The three are among the nine producing countries accounting for three quarters of global flaring from just under half of oil output.

The decrease in Nigeria was attributed mainly to a 14% drop in oil production, and associated flaring fell as a consequence.

Mexico’s flaring intensity fell from 10.3 cubic metres per barrel to 9 cubic metres per barrel, but the report said much of the improvement was due to the shutting of wells with high gas-to-oil ratios on the shallow water and depleting Ku-Maloop-Zaap and Akal fields.

“To drive more reductions, we need governments to make it a priority and incentivise it through effective regulation and policies. Regulation has a critical role to play in flaring reduction,” the World Bank’s Bamji told Upstream.

Dzenana Tiganj, emissions analysts at Rystad Energy, said there is an element of poor enforcement at play, which makes existing regulation ineffective.

“Regulation has been in place in Nigeria, but penalties have been too low to disincentivise flaring and enforcement of the law has not been stringent,” she told Upstream. “So, it’s [really about] the regulatory framework and how strictly that translates into reality.”

Midstream infrastructure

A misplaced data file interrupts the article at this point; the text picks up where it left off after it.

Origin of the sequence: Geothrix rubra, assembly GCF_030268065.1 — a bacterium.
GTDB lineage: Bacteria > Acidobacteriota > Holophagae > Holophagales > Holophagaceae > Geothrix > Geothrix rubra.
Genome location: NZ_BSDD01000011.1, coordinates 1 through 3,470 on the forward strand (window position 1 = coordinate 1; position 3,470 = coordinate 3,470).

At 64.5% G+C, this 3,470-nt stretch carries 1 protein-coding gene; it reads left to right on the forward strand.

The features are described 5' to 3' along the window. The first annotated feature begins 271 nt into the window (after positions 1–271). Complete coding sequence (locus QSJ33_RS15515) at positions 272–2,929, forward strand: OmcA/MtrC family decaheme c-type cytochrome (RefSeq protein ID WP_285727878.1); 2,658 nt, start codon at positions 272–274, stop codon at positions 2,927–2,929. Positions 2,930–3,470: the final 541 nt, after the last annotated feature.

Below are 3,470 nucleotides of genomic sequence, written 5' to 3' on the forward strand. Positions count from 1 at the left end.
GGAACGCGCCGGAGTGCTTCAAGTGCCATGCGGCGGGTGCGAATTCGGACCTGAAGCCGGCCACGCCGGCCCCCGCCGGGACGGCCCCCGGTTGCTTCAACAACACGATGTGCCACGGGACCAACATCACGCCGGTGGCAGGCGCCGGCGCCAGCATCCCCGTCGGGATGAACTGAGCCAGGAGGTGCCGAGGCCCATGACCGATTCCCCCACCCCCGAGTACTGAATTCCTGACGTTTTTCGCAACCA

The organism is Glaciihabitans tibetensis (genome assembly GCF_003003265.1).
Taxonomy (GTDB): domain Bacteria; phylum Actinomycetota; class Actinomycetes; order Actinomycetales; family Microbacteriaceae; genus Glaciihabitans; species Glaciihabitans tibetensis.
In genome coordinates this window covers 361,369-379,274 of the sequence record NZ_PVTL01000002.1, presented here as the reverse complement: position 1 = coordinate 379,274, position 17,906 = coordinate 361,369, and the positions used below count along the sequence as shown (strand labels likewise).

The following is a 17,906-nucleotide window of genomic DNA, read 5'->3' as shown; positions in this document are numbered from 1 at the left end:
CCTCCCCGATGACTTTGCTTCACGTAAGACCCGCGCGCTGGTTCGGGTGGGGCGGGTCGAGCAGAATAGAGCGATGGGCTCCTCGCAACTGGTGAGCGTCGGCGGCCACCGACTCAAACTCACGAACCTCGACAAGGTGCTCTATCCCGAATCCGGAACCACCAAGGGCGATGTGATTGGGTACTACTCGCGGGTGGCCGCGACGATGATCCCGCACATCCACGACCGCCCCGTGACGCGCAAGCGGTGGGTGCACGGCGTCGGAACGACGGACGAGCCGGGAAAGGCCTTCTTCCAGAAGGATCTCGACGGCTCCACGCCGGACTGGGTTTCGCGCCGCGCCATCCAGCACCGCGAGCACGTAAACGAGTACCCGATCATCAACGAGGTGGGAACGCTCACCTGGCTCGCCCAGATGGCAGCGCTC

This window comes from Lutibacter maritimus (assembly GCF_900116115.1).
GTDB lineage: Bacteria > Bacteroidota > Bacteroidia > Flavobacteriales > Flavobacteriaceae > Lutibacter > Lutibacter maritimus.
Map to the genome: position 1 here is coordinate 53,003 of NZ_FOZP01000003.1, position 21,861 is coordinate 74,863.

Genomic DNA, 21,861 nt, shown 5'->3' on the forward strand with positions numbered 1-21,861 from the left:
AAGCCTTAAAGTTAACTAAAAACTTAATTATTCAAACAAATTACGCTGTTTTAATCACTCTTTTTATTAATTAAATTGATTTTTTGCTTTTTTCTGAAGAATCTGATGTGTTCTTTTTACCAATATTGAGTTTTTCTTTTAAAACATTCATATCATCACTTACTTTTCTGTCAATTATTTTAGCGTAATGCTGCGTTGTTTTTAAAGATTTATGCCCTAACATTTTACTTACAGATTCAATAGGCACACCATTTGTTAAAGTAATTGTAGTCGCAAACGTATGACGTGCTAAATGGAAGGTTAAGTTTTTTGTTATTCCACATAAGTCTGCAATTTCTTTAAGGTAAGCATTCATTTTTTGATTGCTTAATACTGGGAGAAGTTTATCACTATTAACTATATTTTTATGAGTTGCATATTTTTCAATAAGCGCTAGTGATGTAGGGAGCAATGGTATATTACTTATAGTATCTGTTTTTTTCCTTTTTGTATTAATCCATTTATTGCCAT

In the US, flaring rates are at their lowest in a decade, steadily declining since 2019.

New data showed a drop of almost 10% in 2022, against a 6% increase in oil production on the previous year.

Behind this progress, sources say, is a combination of tougher stance by relevant authorities and an increase in midstream infrastructure investments, which has both forced and enabled producers to act.

US President Joe Biden’s administration has played its part by enacting more stringent rules on emissions monitoring and disclosure.

The Inflation Reduction Act of 2022 includes provisions that introduce charges on methane emitted by oil and gas companies who report emissions under the Clean Air Act, but the relevant section is now under attack from a Republican-led bill recently passed in the House of Representatives.

Increased investment in midstream infrastructure to capture and commercialise gas also made a difference, according to Rystad.

Maturing development in areas such as the prolific Permian and Bakken shales has created opportunities to monetise a higher proportion of the gas resources, says Tiganj.